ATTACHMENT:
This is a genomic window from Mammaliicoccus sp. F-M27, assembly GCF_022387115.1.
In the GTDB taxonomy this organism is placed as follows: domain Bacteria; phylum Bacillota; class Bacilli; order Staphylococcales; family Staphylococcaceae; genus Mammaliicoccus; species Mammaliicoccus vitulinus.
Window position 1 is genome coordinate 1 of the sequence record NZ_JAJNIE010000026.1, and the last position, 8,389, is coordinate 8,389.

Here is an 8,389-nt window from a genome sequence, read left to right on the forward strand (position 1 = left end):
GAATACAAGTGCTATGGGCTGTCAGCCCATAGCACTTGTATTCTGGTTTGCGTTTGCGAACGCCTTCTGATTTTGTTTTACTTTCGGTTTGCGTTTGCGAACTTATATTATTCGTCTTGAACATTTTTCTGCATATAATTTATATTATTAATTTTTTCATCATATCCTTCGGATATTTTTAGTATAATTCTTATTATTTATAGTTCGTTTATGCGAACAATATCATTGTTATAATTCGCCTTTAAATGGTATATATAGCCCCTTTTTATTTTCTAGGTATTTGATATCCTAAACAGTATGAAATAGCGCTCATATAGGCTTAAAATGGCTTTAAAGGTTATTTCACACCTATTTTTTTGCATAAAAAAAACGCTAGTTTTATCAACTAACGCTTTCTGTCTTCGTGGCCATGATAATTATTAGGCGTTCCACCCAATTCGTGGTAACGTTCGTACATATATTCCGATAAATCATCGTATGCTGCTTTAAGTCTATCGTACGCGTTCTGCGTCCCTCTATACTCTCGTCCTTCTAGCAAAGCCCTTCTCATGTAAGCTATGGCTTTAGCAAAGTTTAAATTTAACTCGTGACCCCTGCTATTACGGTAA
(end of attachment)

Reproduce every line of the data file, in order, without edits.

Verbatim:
This is a genomic window from Mammaliicoccus sp. F-M27, assembly GCF_022387115.1.
In the GTDB taxonomy this organism is placed as follows: domain Bacteria; phylum Bacillota; class Bacilli; order Staphylococcales; family Staphylococcaceae; genus Mammaliicoccus; species Mammaliicoccus vitulinus.
Window position 1 is genome coordinate 1 of the sequence record NZ_JAJNIE010000026.1, and the last position, 8,389, is coordinate 8,389.

Here is an 8,389-nt window from a genome sequence, read left to right on the forward strand (position 1 = left end):
GAATACAAGTGCTATGGGCTGTCAGCCCATAGCACTTGTATTCTGGTTTGCGTTTGCGAACGCCTTCTGATTTTGTTTTACTTTCGGTTTGCGTTTGCGAACTTATATTATTCGTCTTGAACATTTTTCTGCATATAATTTATATTATTAATTTTTTCATCATATCCTTCGGATATTTTTAGTATAATTCTTATTATTTATAGTTCGTTTATGCGAACAATATCATTGTTATAATTCGCCTTTAAATGGTATATATAGCCCCTTTTTATTTTCTAGGTATTTGATATCCTAAACAGTATGAAATAGCGCTCATATAGGCTTAAAATGGCTTTAAAGGTTATTTCACACCTATTTTTTTGCATAAAAAAAACGCTAGTTTTATCAACTAACGCTTTCTGTCTTCGTGGCCATGATAATTATTAGGCGTTCCACCCAATTCGTGGTAACGTTCGTACATATATTCCGATAAATCATCGTATGCTGCTTTAAGTCTATCGTACGCGTTCTGCGTCCCTCTATACTCTCGTCCTTCTAGCAAAGCCCTTCTCATGTAAGCTATGGCTTTAGCAAAGTTTAAATTTAACTCGTGACCCCTGCTATTACGGTAA